Veteran Stories:
Ann Maclean

Army

  • Newspaper clipping showing photograph taken at Buckingham Palace of Major John Weir (on right) showing his medals won on the beaches of Dieppe (1942) to Private Ann Lawton (now Ann MacLean) after he was decorated by the King.

    Ann MacLean
  • Pictured here at Buckingham Palace is Major John Weir (on right) showing his medals, won on the beaches of Dieppe (1942), to Private Ann Lawton (now Ann MacLean) after he was decorated by the King.

    Ann MacLean
  • Ann MacLean with her brothers who were also in the service, in 1945.

    Ann MacLean
  • Ann MacLean on July 27, 2010.

    Historica Canada
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"I thought three stripes meant maybe a couple of bucks more but overseas, the experience would be priceless."

Transcript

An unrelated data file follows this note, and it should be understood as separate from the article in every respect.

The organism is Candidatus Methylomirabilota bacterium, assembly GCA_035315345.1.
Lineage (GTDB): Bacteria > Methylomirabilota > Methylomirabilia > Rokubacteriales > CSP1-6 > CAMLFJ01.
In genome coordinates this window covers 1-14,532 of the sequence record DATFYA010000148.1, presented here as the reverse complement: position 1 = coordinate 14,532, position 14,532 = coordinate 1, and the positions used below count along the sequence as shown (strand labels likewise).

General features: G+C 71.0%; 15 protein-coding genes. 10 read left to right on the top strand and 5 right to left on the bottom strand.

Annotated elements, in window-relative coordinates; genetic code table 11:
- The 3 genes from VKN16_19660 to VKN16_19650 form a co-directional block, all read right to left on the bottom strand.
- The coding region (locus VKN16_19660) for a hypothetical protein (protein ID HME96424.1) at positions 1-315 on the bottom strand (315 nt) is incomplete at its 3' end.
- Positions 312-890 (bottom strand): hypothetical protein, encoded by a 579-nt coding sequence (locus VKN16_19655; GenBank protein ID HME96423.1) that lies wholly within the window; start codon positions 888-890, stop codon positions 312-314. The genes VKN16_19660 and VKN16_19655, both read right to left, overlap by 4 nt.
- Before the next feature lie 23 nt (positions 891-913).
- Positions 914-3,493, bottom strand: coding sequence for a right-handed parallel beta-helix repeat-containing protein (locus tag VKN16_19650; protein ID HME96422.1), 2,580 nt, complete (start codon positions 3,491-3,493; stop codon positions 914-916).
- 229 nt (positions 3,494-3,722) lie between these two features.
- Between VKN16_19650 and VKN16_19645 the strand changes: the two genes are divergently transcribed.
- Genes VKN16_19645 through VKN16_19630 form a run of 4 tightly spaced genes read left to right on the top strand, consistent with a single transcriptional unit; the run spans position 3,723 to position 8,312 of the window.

In 1942, on the March break or Easter break I think it was then, my mum and I went to Montreal to visit her sister. My cousin [had] come home in her Air Force uniform, looking real sweet, and I really didn’t know what I was going to do. And I thought, there, that is what I would like to do. So I visited the RCAF [Royal Canadian Air Force] recruiting station, and they asked me for documents, birth certificate, etcetera, which I didn’t have with me. So that was a no. So then I went the next day to the Army recruiting station and they asked me a lot of questions and they told me they would give me a call, and which they did in a few days. So I went to my aunt’s home and next day, I got a call to report and then I joined the [Canadian Women’s] Army [Corps]. And I knew from then what I was going to do. When they called me and asked me, told me first that I was promoted to sergeant - which the notes were made in my pay book and records - and then they said, we have a vacancy in London, London headquarters, but it was for a private, would you be interested. And I said, yes, I would give up my three stripes for a posting overseas. Well, because I thought three stripes meant maybe a couple of bucks more but overseas, the experience would be priceless. So that is why I chose to go overseas rather than be a sergeant instructor. The thought of going overseas, it was exciting until we went to Kitchener for our basic training. And when they woke us up at two o’clock in the morning and told us to, we were leaving Kitchener for the training to go to Halifax, to get onboard ship. We thought, wow, that’s strange, you know, what are we doing, my friend and I. And as we were lined up to get on the boat, all the names were called and I was the last one called and my name was L-A-W-T-O-N. And they had a name not accounted for and one person, it was the name of Lawton, and it was Lawson and so I was the last one onboard the ship. But I was pretty nervous right there; that I had gone to Halifax, and the only one on that draft from Montreal. And, but anyway, we got out, my friend and I were onboard ship, looking around and she looked at me and I looked at her and we started to cry. And I said, we thought we were pretty smart, don’t we? But then we decided we were homesick already. But after we got going, we were entertained all the time. We landed at Aldershot [England] and we were posted someplace right there for quite a while until we got acclimatized I guess you’d call it. And then we all got posted in different places. Some of the girls went to Germany. Where I was a typist, I was sent to [Canadian Military] Headquarters [in London] to work on records and the boys returning their documents. We wouldn’t know if there were bombs or whether there were air raids or what. But we went through the drill, blackouts, hide under your bed and all that drill. But we would never, we were never told whether it was the real thing or not. But we had to use it as such. It had been bombed out but all the debris, it was noticeable. All the building torn down, they were all moved out, just, you’d never know. It was, how would you say, the skeletons of the buildings were there but all the bricks and everything were cleaned out by the time we got there.
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